CLEVELAND, Ohio (WOIO) - This week marks 30 years since the disappearance of a 10-year-old girl from Bay Village.
It is a story so unique and bizarre, it has baffled investigators and an entire community for decades.
Amy Mihaljevic was last seen at a shopping plaza in Bay Village with someone who has eluded capture for thirty years now.
Bay Village Police Chief Bill Gareau just got home from work. He was getting ready for a murder mystery party with friends.
“It was a ‘who done it thing’ and I was supposed to be the investigator because I was a police officer. I got home and I never made it to the party,” said Gareau.
Little did he know, he would soon have a real-life murder mystery on his hands, one that has haunted an entire Northeast Ohio community to this day.
The first call to Chief Gareau came from his Lieutenant.
“He said, there’s a girl missing. We were kind of worried right from the get-go,” said Gareau.
10-year-old Amy Mihaljevic hadn’t come home from school.
“He called back a little later, said, it doesn’t look good,” said Gareau.
Current Bay Village Police Chief Mark Spaetzel was a rookie officer that evening.
“I remember searching the Mihaljevic home. I remember searching the railroad tracks behind their house. I remember searching the park,” said Spaetzel.
Earlier that very day, he had talked to Amy.
“The class I spoke to that day on October 27 was actually Amy’s class and she was in that class,” said Spaetzel.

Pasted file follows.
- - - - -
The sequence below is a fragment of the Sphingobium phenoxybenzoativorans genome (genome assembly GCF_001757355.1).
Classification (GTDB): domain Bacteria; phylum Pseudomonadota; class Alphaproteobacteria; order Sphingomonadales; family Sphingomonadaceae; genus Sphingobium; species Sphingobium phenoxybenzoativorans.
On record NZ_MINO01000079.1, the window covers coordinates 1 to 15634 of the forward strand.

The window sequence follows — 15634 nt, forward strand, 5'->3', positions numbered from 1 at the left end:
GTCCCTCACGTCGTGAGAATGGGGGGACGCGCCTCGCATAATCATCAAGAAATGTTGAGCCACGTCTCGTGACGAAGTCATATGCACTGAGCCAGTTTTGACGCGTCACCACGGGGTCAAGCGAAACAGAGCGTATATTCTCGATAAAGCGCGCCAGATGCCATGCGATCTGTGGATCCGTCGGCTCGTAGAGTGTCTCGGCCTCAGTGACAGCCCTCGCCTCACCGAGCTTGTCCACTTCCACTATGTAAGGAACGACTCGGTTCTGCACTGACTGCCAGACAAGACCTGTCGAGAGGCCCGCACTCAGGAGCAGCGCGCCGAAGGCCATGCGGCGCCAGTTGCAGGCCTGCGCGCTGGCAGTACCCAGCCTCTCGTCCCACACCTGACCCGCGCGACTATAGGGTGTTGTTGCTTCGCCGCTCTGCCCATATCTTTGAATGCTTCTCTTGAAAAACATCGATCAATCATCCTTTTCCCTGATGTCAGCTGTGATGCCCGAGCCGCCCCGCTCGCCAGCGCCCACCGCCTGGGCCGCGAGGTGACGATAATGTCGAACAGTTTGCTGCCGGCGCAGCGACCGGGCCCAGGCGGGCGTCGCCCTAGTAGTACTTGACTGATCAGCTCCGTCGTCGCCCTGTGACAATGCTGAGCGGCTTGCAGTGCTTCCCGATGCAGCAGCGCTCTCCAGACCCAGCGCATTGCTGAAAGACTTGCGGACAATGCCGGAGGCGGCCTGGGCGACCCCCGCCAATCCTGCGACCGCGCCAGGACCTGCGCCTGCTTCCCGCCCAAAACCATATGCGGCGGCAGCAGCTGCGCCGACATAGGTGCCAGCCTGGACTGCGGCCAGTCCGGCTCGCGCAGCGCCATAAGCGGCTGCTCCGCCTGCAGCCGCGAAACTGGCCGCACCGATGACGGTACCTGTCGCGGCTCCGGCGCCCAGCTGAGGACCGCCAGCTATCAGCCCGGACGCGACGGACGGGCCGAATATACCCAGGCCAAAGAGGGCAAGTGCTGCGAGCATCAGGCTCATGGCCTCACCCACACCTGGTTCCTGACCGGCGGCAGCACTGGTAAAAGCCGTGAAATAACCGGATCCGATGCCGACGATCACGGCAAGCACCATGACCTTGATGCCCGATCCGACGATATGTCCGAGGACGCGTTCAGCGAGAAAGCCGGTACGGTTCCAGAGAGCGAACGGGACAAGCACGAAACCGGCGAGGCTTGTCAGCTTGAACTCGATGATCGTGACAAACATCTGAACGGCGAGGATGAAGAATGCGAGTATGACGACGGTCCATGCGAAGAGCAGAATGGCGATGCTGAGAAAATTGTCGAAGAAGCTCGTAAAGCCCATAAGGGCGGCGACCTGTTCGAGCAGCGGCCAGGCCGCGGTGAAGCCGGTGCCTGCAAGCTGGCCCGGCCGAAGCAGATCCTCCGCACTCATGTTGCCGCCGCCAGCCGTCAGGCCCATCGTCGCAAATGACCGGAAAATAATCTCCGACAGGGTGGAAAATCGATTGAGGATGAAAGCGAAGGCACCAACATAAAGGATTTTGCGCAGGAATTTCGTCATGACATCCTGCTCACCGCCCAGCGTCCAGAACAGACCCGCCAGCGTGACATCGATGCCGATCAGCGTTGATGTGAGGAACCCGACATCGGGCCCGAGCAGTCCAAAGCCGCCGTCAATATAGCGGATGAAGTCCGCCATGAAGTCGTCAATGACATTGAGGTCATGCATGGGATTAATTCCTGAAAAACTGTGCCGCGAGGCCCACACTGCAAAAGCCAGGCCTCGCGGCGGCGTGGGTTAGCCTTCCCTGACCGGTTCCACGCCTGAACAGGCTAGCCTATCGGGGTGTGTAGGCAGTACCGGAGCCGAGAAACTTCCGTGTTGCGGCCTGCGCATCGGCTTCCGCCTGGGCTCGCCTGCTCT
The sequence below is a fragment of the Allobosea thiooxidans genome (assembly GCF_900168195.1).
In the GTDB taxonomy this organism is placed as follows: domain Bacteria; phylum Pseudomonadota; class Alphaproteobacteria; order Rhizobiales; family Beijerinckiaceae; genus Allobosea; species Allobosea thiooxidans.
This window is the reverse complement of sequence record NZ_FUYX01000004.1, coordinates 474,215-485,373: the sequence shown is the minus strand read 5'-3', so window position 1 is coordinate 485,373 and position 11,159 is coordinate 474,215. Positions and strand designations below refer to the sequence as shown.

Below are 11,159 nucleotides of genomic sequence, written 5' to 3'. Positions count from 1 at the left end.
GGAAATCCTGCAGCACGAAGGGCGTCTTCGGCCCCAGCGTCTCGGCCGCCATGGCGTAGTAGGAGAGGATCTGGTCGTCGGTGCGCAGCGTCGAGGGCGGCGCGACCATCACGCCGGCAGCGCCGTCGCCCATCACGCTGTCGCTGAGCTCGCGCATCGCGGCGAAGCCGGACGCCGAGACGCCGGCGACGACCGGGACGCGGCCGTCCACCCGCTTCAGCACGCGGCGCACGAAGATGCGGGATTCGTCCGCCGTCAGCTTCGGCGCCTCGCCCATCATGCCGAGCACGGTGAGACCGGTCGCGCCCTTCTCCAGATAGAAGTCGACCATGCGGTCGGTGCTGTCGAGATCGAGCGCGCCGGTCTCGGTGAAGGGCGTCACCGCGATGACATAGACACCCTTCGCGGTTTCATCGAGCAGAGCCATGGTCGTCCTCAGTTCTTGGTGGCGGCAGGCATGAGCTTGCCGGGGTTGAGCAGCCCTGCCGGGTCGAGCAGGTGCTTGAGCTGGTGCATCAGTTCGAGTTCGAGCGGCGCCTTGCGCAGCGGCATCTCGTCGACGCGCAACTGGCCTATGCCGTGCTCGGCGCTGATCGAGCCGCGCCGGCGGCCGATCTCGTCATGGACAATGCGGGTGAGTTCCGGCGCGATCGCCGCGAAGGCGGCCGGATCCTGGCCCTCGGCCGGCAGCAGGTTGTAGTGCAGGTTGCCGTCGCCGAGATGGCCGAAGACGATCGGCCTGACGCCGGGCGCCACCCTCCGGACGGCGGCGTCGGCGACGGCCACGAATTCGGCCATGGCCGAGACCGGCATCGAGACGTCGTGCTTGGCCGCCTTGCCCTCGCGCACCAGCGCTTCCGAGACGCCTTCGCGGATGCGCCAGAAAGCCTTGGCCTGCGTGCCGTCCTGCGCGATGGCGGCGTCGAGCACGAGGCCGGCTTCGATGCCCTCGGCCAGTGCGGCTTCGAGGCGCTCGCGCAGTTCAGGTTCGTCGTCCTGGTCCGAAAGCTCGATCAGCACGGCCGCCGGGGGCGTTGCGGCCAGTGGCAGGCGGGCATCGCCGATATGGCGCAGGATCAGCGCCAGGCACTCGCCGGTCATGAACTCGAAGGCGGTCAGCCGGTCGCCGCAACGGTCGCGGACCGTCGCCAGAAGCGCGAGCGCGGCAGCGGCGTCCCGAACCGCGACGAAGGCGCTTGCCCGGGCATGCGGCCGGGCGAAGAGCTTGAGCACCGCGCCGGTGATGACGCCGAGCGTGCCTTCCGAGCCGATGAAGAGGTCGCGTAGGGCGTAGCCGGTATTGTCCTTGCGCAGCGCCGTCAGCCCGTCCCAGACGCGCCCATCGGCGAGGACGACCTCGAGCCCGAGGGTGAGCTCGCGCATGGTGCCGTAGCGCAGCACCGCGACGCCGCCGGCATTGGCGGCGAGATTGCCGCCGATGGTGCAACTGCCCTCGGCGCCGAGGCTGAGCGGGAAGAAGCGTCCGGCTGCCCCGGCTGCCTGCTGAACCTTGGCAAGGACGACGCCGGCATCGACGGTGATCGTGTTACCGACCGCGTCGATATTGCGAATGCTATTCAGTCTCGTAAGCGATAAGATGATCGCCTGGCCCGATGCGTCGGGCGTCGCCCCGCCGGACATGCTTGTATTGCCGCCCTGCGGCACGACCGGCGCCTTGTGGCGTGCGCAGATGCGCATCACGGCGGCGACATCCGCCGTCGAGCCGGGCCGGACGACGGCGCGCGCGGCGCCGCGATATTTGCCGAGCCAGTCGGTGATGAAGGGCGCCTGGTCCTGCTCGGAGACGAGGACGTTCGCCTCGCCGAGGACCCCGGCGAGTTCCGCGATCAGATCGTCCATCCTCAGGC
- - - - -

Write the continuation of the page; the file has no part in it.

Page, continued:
Officer Spaetzel spoke to the students about safety and about strangers.
“I kind of played it back in my mind, is there something I could have said or done, that would have changed the course of history, and there’s nothing.”
“Margaret was all hysterical that Amy wasn’t around, and where’s Amy," said Mark Mihaljevic.
Amy’s mother was frantic. It was now 5:30 p.m. on Oct. 27.
Mark, Amy’s dad, just got home from a work trip in Cincinnati.
“My friend and I, we went down to the middle school and started walking towards Lake Erie, down the creek, French Creek, calling her name, flash lighting,” said Mark. “I remember doing that, I still had my sportscoat on, never took my sportscoat off that night.”
“The next morning, the FBI was there with about 50 agents,” said Gareau.
The focus was Bay Square, the last place Amy was seen. It was a short walk from school.
Amy told friends she was going there to meet someone.
“She got a phone call prior to this date and the caller wanted her to go shopping, buy a present for her mother. This was the spot they arranged they would meet,” explained Spaetzel.
Two people, two other ten-year-old’s, saw Amy with a man.
They came up with a sketch of that suspect. It was the only tip investigators had at the time.
“The suspect walks up to Amy. Again, he knows what she looks like, walks up to Amy, there’s a brief conversation and then the last anybody sees, is them turning to the parking lot and then nothing,” said Spaetzel.
Every day after school, Amy would call her mom.
The day she was abducted was no different.
“At some point, he allows her to make a phone call back to her mother, let her mother know she’s OK.”
Chief Spaetzel does not believe Amy felt she was in danger at that point. He believes the two were probably shopping somewhere.